Israel, which stepped up the air strikes after dark on Sunday, said it launched the campaign on Saturday in response to almost daily rocket and mortar fire that intensified after the Islamist Hamas group ended a six-month ceasefire a week ago.

Mark Regev, a spokesman for Israeli Prime Minister Ehud Olmert, said the military action would go on until the population in southern Israel "no longer live in terror and in fear of constant rocket barrages."

"(The operation could) take many days," said military spokesman Avi Benayahu.

Israeli tanks were deployed on the edge of the Gaza Strip, poised to enter the densely populated coastal enclave of 1.5 million Palestinians. Olmert's cabinet approved a call-up of 6,500 reservists, a government official said.

Hamas remained defiant and the group's spokesman Fawzi Barhoum urged Palestinian groups to use "all available means, including martyrdom operations" -- a reference to suicide bombings in Israel.

World oil prices rose as much as $2 to nearly $40 a barrel on Monday as analysts said the conflict between Israel and Hamas had reminded traders of the geopolitical risk to crude supplies from the Middle East.

The U.N. Security Council called for a halt to the violence, but President George W. Bush's administration, in its final weeks in office, has put the onus on Hamas to renew the truce.

The Israeli offensive enraged Arabs across the Middle East, where protesters burned Israeli and U.S. flags to press for a stronger response from their leaders to the attack on Gaza. Israel, whose politicians have been under pressure to act over the rocket and mortar attacks ahead of a February 10 election, was feeling little international pressure to halt its offensive, said an Israeli official, who declined to be named.

"Israel Mounts Third Day of Gaza Raids," 28 December 2008 in www.reuters.com.

"The vision of an Israeli–Palestinian settlement to overjoyed Arab leaders and universal endorsement may not, under the circumstances, be quite so alluring. A peace plan that has grown tedious by virtue of repetition is unlikely to generate popular enthusiasm; its backing by fading Arab leaders is unlikely to give it a boost.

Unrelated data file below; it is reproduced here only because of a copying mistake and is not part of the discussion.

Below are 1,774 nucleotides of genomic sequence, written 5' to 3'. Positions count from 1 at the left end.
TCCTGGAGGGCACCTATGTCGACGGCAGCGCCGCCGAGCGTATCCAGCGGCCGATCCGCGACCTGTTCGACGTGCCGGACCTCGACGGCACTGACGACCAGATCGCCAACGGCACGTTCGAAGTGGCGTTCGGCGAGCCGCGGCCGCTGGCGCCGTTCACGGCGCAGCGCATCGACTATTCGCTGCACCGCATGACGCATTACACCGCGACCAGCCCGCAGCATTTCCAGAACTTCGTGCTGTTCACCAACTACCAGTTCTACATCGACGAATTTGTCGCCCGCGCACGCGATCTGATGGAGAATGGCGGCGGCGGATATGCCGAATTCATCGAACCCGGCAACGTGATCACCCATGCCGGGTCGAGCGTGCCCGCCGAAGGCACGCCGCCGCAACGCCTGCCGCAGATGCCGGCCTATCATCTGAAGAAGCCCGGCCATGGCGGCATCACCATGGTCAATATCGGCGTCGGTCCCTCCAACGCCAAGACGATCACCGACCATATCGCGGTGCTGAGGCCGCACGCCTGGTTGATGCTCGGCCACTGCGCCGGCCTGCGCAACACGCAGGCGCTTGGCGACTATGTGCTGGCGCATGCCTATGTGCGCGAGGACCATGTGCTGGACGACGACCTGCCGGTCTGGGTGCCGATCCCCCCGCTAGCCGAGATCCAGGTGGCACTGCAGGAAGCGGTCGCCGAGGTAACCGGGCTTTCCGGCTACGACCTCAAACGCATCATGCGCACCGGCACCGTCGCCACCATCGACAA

The new president enjoys an enormous, perhaps unprecedented reservoir of regional goodwill. Yet it is goodwill based on hope that Obama can break from past American conduct and style, not reinforce them. The surest way to diminish Obama's appeal to the region would be for him to present a plan with no real future in the company of leaders burdened by their past....

Amid all this, the question of what ought to be done on the Arab–Israeli front remains unanswered, and that may not be a bad thing. With so much that is novel, and with so much having gone so wrong for so long, basic issues should first be addressed. Among them are the reasons for recurring failures, the effectiveness of US mediation, the wisdom and realism of seeking a comprehensive, across-the-board settlement of the Israeli–Palestinian conflict, or even the centrality of that conflict to US interests and the benefits that would accrue to America from its resolution. One also might ponder reasons behind America's chronic ineffectiveness in persuading lesser powers (Arafat, Hamas, Syria, or Hezbollah) to acquiesce in its demands, a pattern that suggests incapacity to identify local political forces, understand their interests, or comprehend their appeal.